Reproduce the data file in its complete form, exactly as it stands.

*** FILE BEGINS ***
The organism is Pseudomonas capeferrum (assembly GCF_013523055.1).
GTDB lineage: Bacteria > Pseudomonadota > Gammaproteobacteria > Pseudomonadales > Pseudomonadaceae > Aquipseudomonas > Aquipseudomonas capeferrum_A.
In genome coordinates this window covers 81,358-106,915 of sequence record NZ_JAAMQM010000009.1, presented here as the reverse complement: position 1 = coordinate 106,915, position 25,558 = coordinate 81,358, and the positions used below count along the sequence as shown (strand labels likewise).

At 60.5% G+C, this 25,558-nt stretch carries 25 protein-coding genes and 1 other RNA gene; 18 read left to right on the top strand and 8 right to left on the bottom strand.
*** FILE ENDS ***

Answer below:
The organism is Pseudomonas capeferrum (assembly GCF_013523055.1).
GTDB lineage: Bacteria > Pseudomonadota > Gammaproteobacteria > Pseudomonadales > Pseudomonadaceae > Aquipseudomonas > Aquipseudomonas capeferrum_A.
In genome coordinates this window covers 81,358-106,915 of sequence record NZ_JAAMQM010000009.1, presented here as the reverse complement: position 1 = coordinate 106,915, position 25,558 = coordinate 81,358, and the positions used below count along the sequence as shown (strand labels likewise).

At 60.5% G+C, this 25,558-nt stretch carries 25 protein-coding genes and 1 other RNA gene; 18 read left to right on the top strand and 8 right to left on the bottom strand.